One day Johnny was playing in the sand and he didn’t have too many toys back in those days and he was playing in the sand and he had a big chain and he was pulling it around through the sand in the road like a big train – playing like it was a train – and two boys from the city, Cincinnati, came up and they said, “Oh, look at the little boy playing choo-choo in the sand” and he just kept on playing, never paid any attention, and they just kept that up – “Aw, look at the little boy” and finally he got up and he took that chain and he beat them over the head and like to killed them.  (Every time I read this section, the hairs stand up on the back of my neck, knowing what a temper my father had and how he would react.)

John A and dog-1915 - CopyJohn A and dog (with a big chain) ca. 1916

Johnny said he never could figure out why people were so upset over black and white people and getting along and everything.  He said he slept in the same stall with George Williams (a fellow harness horse driver) since he was a little boy – he said they always slept in the same stall together out at the fairs and he said he couldn’t see no difference in them – black or white (they were best friends until John A died in 1978).  But how George Williams got started – up in the country Doc Parsons was training horses up in there somewhere and every time he’d get his horse over on the back stretch, the horse would make a break in the same spot and he couldn’t figure out why.  So one day he stopped the horse and got out and looked and here’s this little black boy throwing stones at his horse’s feet right in the same spot and he ran after him and he grabbed him and he said, “Well, if you’re so interested in horses, you just come on over here and I’ll put you to work.”  He took him over and he put him to work, sent him to school, trained him and that’s how George Williams got his start.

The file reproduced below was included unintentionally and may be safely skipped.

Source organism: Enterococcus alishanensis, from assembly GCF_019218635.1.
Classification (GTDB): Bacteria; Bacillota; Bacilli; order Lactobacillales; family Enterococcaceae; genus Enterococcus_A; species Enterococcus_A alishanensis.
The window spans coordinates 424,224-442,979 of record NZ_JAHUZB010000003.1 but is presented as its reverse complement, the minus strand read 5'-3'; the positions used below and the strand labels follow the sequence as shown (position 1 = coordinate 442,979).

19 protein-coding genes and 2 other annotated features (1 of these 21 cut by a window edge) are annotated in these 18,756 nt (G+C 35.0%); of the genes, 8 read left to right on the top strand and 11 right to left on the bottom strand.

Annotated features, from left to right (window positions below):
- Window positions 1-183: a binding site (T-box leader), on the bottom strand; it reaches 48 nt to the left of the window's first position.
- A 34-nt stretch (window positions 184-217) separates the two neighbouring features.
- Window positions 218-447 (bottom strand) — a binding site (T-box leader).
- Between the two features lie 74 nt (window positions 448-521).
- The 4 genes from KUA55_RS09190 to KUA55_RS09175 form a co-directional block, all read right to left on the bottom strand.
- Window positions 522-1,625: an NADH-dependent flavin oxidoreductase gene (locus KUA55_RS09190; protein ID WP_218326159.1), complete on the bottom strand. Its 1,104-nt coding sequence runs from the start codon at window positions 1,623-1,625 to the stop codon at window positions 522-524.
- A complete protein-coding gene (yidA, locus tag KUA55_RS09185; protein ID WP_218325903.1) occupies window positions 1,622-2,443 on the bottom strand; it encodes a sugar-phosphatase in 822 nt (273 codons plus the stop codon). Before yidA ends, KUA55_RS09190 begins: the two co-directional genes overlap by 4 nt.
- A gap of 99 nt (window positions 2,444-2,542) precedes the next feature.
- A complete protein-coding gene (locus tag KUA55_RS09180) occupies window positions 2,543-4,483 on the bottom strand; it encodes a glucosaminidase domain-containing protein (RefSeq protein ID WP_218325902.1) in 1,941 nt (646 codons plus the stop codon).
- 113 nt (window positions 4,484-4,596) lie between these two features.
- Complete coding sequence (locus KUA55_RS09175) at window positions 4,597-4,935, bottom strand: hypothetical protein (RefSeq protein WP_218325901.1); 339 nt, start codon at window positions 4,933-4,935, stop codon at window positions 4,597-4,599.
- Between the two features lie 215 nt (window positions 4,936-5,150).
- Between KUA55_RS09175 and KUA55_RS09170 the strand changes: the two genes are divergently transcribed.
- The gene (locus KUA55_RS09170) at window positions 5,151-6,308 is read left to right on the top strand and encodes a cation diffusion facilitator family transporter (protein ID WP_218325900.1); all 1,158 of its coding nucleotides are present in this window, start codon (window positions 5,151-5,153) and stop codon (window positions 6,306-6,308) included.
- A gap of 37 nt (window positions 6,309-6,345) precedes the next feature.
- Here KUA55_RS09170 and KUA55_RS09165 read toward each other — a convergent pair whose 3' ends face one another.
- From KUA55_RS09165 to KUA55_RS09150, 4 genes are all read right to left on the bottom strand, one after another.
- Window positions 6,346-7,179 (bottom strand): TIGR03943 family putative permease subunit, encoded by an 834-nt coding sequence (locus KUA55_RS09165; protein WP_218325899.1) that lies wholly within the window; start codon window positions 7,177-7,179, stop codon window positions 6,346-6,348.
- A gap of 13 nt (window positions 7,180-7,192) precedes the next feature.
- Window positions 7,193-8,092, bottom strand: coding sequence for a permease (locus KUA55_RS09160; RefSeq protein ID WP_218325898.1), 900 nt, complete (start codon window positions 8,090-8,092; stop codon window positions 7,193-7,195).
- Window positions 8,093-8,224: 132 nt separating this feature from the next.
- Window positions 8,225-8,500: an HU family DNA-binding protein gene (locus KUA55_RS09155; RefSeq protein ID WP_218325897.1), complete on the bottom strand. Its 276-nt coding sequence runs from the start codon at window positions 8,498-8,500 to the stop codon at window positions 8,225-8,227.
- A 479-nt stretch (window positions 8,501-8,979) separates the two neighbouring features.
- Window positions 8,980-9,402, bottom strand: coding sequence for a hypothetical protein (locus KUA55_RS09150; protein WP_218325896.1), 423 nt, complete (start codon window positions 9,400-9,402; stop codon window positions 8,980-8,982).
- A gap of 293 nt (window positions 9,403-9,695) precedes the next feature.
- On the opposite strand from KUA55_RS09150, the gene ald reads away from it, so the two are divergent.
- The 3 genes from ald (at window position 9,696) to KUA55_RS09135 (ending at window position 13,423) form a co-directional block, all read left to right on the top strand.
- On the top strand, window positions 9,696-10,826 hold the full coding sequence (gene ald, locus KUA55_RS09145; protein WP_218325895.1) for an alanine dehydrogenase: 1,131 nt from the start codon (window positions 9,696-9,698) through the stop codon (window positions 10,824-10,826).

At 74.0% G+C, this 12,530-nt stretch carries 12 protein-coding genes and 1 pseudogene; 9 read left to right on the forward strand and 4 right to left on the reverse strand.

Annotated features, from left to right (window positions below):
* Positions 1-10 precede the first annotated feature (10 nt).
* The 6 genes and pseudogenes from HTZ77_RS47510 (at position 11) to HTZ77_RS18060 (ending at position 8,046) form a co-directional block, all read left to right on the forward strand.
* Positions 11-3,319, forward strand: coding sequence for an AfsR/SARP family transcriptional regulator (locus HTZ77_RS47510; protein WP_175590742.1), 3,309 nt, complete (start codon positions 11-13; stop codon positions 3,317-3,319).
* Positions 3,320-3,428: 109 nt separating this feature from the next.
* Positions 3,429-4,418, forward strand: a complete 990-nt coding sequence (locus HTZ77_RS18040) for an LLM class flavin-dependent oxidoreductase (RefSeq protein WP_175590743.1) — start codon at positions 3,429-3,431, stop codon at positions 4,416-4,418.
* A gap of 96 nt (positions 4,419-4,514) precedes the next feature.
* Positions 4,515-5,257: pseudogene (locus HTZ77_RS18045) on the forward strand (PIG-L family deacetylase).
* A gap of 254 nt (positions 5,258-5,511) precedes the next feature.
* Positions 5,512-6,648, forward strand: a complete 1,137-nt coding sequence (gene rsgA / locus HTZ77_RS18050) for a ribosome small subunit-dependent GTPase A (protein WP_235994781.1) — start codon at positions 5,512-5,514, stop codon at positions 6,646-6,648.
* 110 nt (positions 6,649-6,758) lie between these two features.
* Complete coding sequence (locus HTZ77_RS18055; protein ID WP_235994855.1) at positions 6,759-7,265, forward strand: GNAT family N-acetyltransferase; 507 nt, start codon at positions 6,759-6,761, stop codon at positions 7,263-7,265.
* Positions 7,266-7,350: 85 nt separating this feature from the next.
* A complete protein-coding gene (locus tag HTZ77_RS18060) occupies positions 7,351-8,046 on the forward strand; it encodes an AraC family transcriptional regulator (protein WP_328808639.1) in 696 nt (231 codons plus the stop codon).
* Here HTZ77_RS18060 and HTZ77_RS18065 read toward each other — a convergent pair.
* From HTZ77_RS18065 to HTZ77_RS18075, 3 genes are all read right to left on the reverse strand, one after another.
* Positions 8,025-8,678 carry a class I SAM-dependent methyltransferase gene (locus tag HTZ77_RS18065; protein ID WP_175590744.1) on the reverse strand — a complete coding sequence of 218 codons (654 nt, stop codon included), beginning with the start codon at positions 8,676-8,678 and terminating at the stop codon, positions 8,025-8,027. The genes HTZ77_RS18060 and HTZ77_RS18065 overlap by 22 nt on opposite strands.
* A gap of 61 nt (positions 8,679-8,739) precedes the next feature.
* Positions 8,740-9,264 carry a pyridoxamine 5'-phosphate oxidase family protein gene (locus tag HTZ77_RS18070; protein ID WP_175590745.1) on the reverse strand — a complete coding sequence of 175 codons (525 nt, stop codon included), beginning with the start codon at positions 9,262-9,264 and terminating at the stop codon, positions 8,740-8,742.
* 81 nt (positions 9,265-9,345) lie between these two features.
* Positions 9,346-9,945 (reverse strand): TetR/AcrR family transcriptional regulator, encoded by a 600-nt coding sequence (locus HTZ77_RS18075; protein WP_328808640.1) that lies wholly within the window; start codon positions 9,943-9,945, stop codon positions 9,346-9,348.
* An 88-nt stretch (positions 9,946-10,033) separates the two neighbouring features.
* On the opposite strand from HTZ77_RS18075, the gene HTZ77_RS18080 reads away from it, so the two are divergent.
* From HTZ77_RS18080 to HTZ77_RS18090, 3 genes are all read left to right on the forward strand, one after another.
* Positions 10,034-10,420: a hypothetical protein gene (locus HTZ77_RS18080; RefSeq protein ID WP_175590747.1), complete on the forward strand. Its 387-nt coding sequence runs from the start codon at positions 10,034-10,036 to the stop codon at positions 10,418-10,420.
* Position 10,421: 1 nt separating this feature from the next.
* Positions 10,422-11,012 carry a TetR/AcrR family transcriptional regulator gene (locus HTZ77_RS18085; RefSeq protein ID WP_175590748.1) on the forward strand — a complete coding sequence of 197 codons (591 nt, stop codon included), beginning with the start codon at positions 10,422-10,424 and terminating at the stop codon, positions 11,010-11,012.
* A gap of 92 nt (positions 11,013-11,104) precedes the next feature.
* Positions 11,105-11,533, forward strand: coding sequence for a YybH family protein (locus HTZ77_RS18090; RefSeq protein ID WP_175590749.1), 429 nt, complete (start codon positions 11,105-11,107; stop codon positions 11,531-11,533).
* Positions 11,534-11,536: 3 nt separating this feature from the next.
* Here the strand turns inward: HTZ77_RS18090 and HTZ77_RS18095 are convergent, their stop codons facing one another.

Johnny started driving horses when he was real young.  Him and Frank both took care of horses from the time they could remember.  They’d each have to stand on a chair to harness them – they were that little – but one day up at Owensville they were making a big deal out of a boy that was 16 years old that was driving and they were just carrying on how big he was and how great he was and Doc Parsons was sitting on the fence alongside of Johnny and he turned to him and said, “How old was you when you started driving horses?”  And Johnny said, “Twelve” and he said, “Yeah, I thought so.”

helen55-copyJohn A – ca. 1950s

Next time, Mother will give her version of stories about the old Applegates – the parents and siblings of John Black.

My Mother’s Family Stories–Installment 2

My mother’s 100th birthday will be this November (Martha Evelyn Mount, born November 28, 1916, in Morrow, Ohio and passed away on July 31, 1991).  When she was 72 in 1989, she made a taped recording of family stories of both sides of the family.  In her honor, and still incredulous that she sat and dictated all of this into a tape recorder by herself, I’m going to post what she wrote along with pictures whenever possible.  She had a rather rambling, random method and said whatever came to her mind at that moment, punctuated by hearty laughing.   I’ll post the stories in the order she told them and will only edit the posts to keep out anything that might be offensive or embarrassing to other members of the family.